The price of water

Household water savings cannot ameliorate the enormous shortage created by nearly a decade of low precipitation and a lack of desalination facilities.

By
July 11, 2009 21:51
3 minute read.
faucet

dripping faucet water crisis 88. (photo credit: Courtesy)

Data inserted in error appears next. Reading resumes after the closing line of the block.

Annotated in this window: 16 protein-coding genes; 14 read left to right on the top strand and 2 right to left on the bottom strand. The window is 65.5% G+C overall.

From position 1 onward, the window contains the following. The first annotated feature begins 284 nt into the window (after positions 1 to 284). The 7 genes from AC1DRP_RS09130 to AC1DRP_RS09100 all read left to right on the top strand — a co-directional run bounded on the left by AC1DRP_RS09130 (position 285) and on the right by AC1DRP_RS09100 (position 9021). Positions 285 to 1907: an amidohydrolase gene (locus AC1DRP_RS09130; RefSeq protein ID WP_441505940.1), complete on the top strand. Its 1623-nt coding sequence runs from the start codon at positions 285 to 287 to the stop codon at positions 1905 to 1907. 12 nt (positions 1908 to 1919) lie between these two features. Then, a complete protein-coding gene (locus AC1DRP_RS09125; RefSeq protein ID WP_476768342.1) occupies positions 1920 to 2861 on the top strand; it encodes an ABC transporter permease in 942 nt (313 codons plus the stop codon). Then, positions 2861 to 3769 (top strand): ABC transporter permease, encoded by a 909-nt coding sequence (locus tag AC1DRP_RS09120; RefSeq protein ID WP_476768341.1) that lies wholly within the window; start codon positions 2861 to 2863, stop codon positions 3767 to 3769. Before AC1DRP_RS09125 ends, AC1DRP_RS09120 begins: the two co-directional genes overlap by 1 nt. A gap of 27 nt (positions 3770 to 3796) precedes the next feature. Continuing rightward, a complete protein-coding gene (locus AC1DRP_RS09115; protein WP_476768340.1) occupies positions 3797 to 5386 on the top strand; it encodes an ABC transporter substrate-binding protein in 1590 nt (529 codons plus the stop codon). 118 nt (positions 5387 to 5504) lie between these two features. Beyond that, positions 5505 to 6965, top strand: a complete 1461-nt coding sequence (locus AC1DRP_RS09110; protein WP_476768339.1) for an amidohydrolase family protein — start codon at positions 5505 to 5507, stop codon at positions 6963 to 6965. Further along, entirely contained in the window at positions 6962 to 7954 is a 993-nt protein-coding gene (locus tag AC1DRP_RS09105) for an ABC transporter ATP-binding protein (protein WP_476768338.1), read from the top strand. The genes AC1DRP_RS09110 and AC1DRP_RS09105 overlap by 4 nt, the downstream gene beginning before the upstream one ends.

In a matter of days, the government will probably be reaching even more deeply into our pockets by charging much more for that most basic commodity - water. The Knesset Finance Committee last week approved what is popularly dubbed the "Drought Tax." The new levy is slated to be speedily approved in the Knesset this week. It becomes effective on Wednesday. The Israel Water Authority claims that up until now, we have paid so little for the water in our taps that we have wasted it and taken it for granted - in total disregard of the fact that we live not only in an arid region but in one that is getting alarmingly drier. The following math may a bit numbing, but the bottom line is clear. A cubic meter of water has, thus far, cost an ordinary Israeli household just NIS 4.18 for the first 8 cm. a month; NIS 5.7 for the next 7 cm., and NIS 7.9 for anything above that. Low rates will now apply only to a basic ration. Whatever exceeds it, will cost NIS 28 per cm. - effectively a NIS 20 fine. The basic allowance per household of up to four members will be a monthly 16 cm. Until November 1, each additional person per household will be allowed 4.2 cm. extra at the basic rate. Between November and January, the basic ration will rise to 18 cm., with each additional household member beyond four getting 5 cm. more. From next January, the basic household definition will be lowered to two persons and the entitlement to 12 cm. A three-member household will get a 15 cm. base, with 5 cm. per each additional person. Granted, not all families would necessarily suffer. Many don't exceed the basic allowance. We said it was complicated. But recent surveys show that 71 percent of us have no idea how much water we consume, and 82% don't know what we pay. If the drought tax achieves nothing more than increased awareness, it will constitute a bonus. HOWEVER, it's doubtful much else would appreciably improve. The time-lag between when water is used and when it's paid for is considerable - even longer than for most other utilities. So the mental link between action and consequence is stretched. Will higher bimonthly bills generate the desired psychological effect? Arguable. A further difficulty arises from the fact that this is a tax which could prove exceptionally difficult to collect. It will be paid via the municipalities, but local authorities generally possess no statistics on the numbers of residents per household. The tax is almost immediately applicable, whereas the necessary data cannot be obtained in time. Then comes the sad fact that household water savings cannot ameliorate the enormous shortage created by nearly a decade of low precipitation during which several governments failed utterly to add necessary desalination facilities. Those under construction now will only alleviate the situation from 2014 on - assuming everything proceeds on schedule. It would be altogether more effective to cut negligent waste. A whopping 164 million cm. are lost annually because of substandard municipal equipment or leakages from corroded city pipelines. The drought tax is expected to save 80 million cm., assuming expectations are fully met. Odds are they won't be, but that the drought tax will become a permanent fixture. The only good news on the water front is preparations (only on the drawing-board so far) by Tel Aviv and its Dan Region satellites to desalinate their own water. Their efforts won't be trouble-free because the national government won't easily acquiesce, a fact to which Rishon Lezion can attest. Its efforts to put up a small independent desalination plant have been frustrated for years. There's no justification for such cavalier obstructionism; we all pay the price for senseless red tape. Although the Tel Aviv local initiative is regrettably nowhere near operational, it has our full endorsement. It's certainly the way to go. What government bureaucracy and wrongheaded penny-pinching has frustrated for all too many years may be facilitated by private entrepreneurship and local enterprise. Nothing but good can come from decreasing central government control, especially when it has been far from successful in addressing this ongoing crisis.


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